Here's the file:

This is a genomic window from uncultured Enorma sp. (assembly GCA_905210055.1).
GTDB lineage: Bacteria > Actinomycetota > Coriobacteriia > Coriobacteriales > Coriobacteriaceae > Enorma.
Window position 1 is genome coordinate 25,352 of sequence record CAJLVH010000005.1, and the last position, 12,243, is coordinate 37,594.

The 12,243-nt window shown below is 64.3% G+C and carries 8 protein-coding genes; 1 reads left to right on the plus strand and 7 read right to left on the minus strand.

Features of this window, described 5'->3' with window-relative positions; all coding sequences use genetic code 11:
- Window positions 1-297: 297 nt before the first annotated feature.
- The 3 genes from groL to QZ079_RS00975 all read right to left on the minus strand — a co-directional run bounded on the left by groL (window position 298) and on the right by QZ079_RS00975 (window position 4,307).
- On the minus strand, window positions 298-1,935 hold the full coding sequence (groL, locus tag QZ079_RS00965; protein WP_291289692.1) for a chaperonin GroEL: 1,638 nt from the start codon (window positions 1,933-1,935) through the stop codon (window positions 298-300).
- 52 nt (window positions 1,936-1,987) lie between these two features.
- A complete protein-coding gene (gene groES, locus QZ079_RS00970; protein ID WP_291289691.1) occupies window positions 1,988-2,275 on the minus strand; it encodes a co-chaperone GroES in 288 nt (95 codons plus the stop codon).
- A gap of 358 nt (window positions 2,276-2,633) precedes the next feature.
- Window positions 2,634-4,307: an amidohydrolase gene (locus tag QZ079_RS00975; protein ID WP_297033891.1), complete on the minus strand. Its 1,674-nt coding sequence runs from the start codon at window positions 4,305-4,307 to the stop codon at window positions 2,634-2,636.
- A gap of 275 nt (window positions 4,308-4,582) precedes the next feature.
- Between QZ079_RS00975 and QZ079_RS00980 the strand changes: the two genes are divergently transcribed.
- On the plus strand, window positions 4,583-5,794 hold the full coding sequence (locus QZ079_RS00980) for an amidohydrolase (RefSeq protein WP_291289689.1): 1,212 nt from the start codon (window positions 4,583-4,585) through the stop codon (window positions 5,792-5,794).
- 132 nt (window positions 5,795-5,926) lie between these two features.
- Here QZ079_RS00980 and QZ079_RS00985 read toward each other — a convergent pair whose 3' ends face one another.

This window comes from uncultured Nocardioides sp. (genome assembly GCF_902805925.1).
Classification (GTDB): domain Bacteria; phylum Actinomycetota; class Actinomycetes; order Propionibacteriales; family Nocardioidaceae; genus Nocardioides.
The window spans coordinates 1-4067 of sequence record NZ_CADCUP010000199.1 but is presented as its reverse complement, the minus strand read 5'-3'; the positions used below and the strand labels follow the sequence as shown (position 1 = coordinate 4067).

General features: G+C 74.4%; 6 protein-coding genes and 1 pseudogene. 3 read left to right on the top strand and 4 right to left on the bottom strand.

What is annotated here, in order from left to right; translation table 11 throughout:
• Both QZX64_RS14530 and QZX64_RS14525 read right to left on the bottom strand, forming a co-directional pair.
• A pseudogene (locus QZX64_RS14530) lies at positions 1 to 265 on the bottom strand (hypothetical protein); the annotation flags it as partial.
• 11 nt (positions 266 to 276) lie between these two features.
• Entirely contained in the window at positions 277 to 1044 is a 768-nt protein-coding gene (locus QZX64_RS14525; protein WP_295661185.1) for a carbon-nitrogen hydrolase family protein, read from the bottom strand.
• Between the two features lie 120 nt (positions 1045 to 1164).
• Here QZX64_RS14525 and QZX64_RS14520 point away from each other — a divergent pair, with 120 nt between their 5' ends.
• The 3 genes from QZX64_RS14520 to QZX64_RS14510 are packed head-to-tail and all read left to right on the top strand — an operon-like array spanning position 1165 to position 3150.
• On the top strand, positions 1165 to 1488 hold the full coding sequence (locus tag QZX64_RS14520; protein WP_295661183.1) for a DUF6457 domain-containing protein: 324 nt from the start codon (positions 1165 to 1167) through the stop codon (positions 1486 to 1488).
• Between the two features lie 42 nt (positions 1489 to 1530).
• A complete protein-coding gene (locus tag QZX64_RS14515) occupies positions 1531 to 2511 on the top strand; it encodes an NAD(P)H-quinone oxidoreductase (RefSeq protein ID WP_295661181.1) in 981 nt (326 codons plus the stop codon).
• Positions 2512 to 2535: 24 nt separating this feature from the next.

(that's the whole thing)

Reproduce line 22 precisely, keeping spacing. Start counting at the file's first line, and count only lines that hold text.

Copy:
What is annotated here, in order from left to right; translation table 11 throughout: